Public sector contractors, including voluntary organisations, should be obliged to disclose how much funding they receive from government contracts to provide public services such as the Work Programme, new research says.
A report published today by the Institute for Government, Making Public Service Markets Work: professionalising government’s approach to commissioning and market stewardship, calls for government to reform the markets for public service delivery contracts because it says Whitehall lacks the expertise to design and manage complex programmes effectively.
It looks at four services that are reliant on markets to deliver them: employment services (the Work Programme), care for older people, schools and probation services.
The report says the government should increase the transparency of its public services contracts through measures such as publishing information about forthcoming government contracts online.
It says the government contracts should also oblige all providers of public services, including voluntary organisations, to publish details of "the funding they receive from government, their performance against contractual obligations, the suppliers to whom they subcontract services, the value of these contracts and, where practical, their performance user satisfaction levels".
Some charities complained last year that some Work Programme contracts prevented them from talking publicly about the programme without approval from the Department for Work and Pensions.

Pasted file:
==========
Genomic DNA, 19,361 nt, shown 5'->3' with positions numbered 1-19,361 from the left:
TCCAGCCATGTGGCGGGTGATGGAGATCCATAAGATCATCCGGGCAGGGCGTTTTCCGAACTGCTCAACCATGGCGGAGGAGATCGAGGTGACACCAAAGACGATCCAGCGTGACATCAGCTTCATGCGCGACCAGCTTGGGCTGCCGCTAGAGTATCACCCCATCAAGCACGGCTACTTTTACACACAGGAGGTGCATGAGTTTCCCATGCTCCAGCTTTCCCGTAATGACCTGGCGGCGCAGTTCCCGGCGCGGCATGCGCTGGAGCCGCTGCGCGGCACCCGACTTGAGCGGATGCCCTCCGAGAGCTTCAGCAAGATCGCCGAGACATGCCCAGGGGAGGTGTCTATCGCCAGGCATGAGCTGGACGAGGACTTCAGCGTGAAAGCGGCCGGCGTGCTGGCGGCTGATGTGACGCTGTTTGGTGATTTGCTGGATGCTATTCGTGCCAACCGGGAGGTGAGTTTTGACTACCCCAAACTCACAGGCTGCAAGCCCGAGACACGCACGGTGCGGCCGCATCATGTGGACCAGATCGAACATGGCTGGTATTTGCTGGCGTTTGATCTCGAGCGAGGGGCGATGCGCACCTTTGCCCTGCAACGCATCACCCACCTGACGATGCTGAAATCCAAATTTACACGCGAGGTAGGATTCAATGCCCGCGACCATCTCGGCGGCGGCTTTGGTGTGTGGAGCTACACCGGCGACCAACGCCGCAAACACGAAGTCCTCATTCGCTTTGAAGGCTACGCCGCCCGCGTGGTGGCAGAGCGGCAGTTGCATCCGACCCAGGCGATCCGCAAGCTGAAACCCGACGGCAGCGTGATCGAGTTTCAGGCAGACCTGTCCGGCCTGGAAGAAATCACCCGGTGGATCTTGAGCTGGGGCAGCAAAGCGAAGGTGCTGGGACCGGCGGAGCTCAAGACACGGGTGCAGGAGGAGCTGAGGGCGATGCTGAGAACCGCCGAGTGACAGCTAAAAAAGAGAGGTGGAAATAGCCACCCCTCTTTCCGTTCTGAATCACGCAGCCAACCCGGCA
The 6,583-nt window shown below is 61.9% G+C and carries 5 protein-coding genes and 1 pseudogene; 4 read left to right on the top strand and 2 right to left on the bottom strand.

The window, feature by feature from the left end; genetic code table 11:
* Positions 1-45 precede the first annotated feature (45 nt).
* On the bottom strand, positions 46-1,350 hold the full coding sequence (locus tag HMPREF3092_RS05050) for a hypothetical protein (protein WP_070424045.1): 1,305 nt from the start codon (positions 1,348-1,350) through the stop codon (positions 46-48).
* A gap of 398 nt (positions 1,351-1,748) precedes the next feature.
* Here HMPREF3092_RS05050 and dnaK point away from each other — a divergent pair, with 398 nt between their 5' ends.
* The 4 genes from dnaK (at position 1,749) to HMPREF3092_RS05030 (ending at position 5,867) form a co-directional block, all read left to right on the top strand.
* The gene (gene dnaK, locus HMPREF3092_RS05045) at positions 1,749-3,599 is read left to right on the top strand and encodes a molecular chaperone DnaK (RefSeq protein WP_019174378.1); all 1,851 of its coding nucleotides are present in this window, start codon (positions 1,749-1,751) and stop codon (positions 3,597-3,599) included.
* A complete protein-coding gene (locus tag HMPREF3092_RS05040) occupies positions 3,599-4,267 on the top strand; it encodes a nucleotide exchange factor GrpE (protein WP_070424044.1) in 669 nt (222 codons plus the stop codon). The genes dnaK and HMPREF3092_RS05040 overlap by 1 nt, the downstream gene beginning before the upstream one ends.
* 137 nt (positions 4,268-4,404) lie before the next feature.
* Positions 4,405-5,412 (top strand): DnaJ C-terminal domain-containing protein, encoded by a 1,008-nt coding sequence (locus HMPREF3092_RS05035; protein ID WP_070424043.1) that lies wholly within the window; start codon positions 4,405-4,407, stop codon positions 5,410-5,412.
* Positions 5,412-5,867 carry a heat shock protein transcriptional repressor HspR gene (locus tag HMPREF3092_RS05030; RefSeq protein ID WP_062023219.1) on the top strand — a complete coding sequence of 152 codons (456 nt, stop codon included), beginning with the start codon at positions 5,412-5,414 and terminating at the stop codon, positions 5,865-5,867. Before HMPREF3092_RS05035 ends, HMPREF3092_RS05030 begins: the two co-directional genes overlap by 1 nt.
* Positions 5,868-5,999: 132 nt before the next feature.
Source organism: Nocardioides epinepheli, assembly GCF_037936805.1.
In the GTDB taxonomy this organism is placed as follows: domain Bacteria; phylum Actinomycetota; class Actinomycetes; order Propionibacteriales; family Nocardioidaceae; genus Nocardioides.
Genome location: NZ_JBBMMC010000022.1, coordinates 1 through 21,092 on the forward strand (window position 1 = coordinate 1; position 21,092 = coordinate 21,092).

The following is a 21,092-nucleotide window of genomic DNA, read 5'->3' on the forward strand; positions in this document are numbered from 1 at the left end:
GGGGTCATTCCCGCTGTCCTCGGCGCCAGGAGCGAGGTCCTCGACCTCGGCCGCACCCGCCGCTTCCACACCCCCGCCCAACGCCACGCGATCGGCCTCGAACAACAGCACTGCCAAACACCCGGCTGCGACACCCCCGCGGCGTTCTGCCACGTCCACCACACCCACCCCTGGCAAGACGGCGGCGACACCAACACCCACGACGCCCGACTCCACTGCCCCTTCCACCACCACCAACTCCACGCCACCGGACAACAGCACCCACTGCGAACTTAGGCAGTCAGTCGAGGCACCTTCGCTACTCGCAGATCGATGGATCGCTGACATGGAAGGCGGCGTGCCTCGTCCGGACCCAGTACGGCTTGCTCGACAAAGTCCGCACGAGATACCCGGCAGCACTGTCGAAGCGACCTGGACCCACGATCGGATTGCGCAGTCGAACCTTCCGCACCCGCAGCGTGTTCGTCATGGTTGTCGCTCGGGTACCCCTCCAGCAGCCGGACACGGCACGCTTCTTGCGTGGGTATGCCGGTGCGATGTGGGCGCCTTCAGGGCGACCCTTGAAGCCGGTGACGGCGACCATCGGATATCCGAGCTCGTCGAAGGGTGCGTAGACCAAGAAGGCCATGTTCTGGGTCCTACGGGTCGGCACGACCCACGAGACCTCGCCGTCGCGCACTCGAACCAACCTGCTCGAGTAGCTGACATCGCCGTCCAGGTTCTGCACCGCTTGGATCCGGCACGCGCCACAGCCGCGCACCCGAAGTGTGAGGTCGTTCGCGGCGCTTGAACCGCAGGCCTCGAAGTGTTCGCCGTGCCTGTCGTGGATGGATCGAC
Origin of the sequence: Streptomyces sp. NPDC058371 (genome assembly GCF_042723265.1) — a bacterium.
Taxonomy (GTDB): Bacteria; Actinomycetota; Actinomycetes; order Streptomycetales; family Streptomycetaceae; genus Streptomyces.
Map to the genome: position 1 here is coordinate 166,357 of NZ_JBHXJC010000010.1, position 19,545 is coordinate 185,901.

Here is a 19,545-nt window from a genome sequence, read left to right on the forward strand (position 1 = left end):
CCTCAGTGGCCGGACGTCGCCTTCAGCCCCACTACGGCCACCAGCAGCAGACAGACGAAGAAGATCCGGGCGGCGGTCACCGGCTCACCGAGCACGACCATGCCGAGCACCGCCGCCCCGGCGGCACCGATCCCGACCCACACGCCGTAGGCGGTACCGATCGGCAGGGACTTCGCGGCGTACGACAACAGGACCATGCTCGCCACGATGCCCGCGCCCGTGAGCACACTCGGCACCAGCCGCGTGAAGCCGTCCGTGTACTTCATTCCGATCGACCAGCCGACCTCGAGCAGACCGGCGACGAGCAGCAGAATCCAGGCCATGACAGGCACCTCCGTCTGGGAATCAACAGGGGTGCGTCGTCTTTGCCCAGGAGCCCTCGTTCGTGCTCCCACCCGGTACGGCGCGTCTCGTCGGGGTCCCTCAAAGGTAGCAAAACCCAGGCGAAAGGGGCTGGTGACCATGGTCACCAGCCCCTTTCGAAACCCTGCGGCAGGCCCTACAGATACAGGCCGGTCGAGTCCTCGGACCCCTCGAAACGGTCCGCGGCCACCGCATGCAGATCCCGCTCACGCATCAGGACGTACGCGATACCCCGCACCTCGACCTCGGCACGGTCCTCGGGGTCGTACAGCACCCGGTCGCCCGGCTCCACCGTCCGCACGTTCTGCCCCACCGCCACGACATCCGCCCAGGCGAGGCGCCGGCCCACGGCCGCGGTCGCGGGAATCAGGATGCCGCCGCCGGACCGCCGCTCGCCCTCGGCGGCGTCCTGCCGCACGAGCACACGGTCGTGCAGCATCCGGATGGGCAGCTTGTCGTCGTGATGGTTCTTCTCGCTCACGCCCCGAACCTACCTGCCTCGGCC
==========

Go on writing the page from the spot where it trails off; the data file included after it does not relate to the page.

Nehal Panchamia, a researcher at the Institute for Government and one of the authors of the report, said that more transparency about services such as the Work Programme would help the DWP identify whether well-performing subcontractors were being forced to leave the service.
"The reason we want more transparency at a subcontractor level is that the DWP does not appear to have any idea of which subcontractors are under financial strain, even if they are not underperforming," she said.
The report also addresses issues within the public services market that are affecting the voluntary sector, such as "creaming and parking", where the main contractors pick up claimants that are easy to help and send the more complex cases elsewhere.
The report highlights the difficulties faced by some voluntary sector organisations taking part in the Work Programme.
"Some of those who could enter as specialist subcontractors have come under severe financial strain," it says. "As a result, some high-capability voluntary and community sector organisations are voluntarily choosing to leave the market, such as St Mungo’s, a homelessness charity.
"If this trend continues, there is a risk that the Work Programme could lose the diverse and responsive supply chains that the hardest-to-help jobseekers rely on."
Panchamia said the report also emphasised the importance of streamlining the current procurement process to make it easier for smaller organisations to bid for public service contracts by, for example, using standardised expression of interest forms.